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All the while, stocks are facing newfound competition for investors’ dollars… from cold hard cash.
The chart above tracks the yield — or interest rate paid — on the 1-Year U.S. Treasury Bill. As you can see, it just recently broke above 5%, which is the highest rate in several years. (It is around 4.3% as of this writing, but still, this is higher than people have become accustomed to.) Suddenly, investors can earn attractive returns on their idle cash again, thanks to the Federal Reserve’s aggressive interest rate hikes. And that provides stiff competition for the stock market.
Stocks are still suffering a hangover from their poor performance in 2022, and with things whipsawing the past few weeks, it’s easy to see why higher yields on a one-year T-Bill would appear to be an attractive place to put your money.
Cash is undoubtedly moving out of stocks and ETFs and into T-bills and other short-term investments. In fact, according to Bank of America Global Research, the U.S. stock market had outflows of $9 billion over the last three weeks alone.
But is this flight from stocks a trend you should be worried about for the foreseeable future, or is this just a pullback that’s resetting a potentially overbought market?
That question is what we’ll focus on today.
Spotting an Overbought MarketThe chart below is one I watch closely to determine whether stocks are overbought.
It shows you a key measure of internal stock market breadth, displaying the percentage of stocks in the S&P 500 Index trading above their 50-day moving averages.
Generally, the higher the percentage, the better: It indicates a broad-based rally for the market, with plenty of stocks participating on the upside.
But when the indicator gets too high, it can also signal that the market is overbought and needs a reset. Notice how the indicator hit a high late last year above 90%; that’s overbought.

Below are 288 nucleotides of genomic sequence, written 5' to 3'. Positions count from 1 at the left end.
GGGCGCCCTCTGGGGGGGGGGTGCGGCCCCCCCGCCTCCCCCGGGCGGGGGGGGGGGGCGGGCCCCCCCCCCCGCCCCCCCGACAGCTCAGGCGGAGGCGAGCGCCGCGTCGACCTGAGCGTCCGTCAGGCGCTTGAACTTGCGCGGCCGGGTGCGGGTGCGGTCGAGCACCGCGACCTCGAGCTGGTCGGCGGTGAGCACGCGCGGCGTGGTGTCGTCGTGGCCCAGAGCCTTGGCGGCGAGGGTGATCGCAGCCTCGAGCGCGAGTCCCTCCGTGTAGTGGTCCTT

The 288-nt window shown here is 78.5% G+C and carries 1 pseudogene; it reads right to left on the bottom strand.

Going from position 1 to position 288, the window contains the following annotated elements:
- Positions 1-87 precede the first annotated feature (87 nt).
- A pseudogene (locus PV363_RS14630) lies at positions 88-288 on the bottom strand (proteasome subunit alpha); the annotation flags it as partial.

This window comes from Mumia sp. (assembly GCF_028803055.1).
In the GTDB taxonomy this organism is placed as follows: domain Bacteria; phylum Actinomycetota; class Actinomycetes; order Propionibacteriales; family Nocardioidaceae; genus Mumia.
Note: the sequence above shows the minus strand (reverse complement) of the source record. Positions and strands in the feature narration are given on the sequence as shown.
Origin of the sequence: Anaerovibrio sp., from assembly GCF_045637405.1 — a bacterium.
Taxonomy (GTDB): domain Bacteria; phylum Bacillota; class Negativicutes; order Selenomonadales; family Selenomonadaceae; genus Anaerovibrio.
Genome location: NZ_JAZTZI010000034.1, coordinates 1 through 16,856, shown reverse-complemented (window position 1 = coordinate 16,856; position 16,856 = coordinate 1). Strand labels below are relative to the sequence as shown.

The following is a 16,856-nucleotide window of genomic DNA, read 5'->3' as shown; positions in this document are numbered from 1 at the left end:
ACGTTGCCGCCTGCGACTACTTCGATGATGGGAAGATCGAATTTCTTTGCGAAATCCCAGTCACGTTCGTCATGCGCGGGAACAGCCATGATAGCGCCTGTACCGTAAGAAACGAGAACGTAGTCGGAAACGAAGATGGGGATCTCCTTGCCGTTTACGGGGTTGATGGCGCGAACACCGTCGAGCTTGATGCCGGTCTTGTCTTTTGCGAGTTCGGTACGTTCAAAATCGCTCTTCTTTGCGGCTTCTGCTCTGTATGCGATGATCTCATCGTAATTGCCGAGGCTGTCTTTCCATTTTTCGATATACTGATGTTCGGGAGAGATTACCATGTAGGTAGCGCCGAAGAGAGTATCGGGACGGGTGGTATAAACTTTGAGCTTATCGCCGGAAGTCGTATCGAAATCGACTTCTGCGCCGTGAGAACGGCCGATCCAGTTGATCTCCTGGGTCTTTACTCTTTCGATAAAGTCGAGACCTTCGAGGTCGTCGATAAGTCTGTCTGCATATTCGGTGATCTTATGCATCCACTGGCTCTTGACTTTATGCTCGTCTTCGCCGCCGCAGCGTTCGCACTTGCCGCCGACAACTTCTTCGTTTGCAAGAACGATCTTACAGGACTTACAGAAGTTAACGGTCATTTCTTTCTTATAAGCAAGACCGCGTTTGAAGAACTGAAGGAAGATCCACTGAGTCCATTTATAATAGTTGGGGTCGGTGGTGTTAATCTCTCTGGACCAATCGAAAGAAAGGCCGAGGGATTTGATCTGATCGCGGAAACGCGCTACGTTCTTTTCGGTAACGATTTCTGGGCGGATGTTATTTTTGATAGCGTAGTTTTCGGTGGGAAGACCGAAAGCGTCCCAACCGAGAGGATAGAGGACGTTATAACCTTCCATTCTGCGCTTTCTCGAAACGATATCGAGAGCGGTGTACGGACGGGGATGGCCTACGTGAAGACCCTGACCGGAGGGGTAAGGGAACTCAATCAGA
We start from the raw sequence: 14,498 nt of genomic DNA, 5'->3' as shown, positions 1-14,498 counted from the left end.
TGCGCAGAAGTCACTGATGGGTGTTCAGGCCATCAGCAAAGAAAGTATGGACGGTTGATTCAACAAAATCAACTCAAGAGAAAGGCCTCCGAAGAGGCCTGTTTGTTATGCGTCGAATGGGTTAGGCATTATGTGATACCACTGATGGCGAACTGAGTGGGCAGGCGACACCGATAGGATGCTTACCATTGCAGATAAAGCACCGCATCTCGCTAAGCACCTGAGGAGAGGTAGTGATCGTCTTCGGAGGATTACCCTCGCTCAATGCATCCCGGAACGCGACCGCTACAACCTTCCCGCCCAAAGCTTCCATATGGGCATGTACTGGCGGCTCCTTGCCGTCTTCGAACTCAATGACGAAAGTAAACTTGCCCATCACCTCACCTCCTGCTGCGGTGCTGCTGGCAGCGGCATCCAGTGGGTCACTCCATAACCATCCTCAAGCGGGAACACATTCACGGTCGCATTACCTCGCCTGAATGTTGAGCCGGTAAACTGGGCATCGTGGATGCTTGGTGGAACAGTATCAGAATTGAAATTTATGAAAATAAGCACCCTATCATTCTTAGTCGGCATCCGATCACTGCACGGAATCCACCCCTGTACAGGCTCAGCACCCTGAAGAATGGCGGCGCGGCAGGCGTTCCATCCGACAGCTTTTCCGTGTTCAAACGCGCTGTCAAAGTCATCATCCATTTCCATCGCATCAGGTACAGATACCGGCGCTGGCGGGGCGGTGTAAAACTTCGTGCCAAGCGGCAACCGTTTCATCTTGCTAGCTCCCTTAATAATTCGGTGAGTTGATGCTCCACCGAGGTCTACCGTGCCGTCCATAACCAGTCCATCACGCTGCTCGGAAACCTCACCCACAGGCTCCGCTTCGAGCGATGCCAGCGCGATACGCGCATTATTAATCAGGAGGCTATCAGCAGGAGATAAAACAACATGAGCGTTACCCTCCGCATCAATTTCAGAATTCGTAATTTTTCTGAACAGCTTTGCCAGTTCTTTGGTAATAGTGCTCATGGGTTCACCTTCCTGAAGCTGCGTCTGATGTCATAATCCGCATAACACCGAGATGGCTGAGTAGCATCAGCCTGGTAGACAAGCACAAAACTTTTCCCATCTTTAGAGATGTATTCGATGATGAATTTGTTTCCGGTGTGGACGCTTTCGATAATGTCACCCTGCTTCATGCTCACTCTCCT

It reached a similar extreme high back in August. And sure enough, the S&P 500 dropped more than 16% over the next two months.
But notice also how this indicator is approaching a support level around the 40% to 45% range.
At the December low, this is the level where buyers stepped in and caused the market to rise 10% in just over a month.
So right now, there’s a battleground here between the declining red resistance line and the green support line. A break of that support line, with fewer stocks holding above their 50-day moving averages, likely means more downside — perhaps a retest of the December lows, or a drop even lower. Meanwhile, an upside break of the red line, with more stocks rallying above their 50-day moving averages, means the overbought pullback is likely over and stocks should resume their uptrend.
Bottom Line: I ultimately expect stocks to resume their upside momentum this year, but they may experience a deeper pullback first.
Our proprietary TradeSmith market indicators support this view, telling me that the health of the stock market is improving. For instance, the percentage of S&P 500 stocks in our Health Indicator Green Zone has been on the rise, but they are still outweighed by the percentage of stocks in the Red Zone.
Plus, our system flashed a new Bullseye Signal for the S&P 500 in January and for the Nasdaq 100 Index last week. This tells me the recent rally is most likely more than just a bear market bounce.
But keep a watchful eye on the market breadth indicator for the S&P 500 shown above. It’ll give you valuable clues about which way the market is headed next.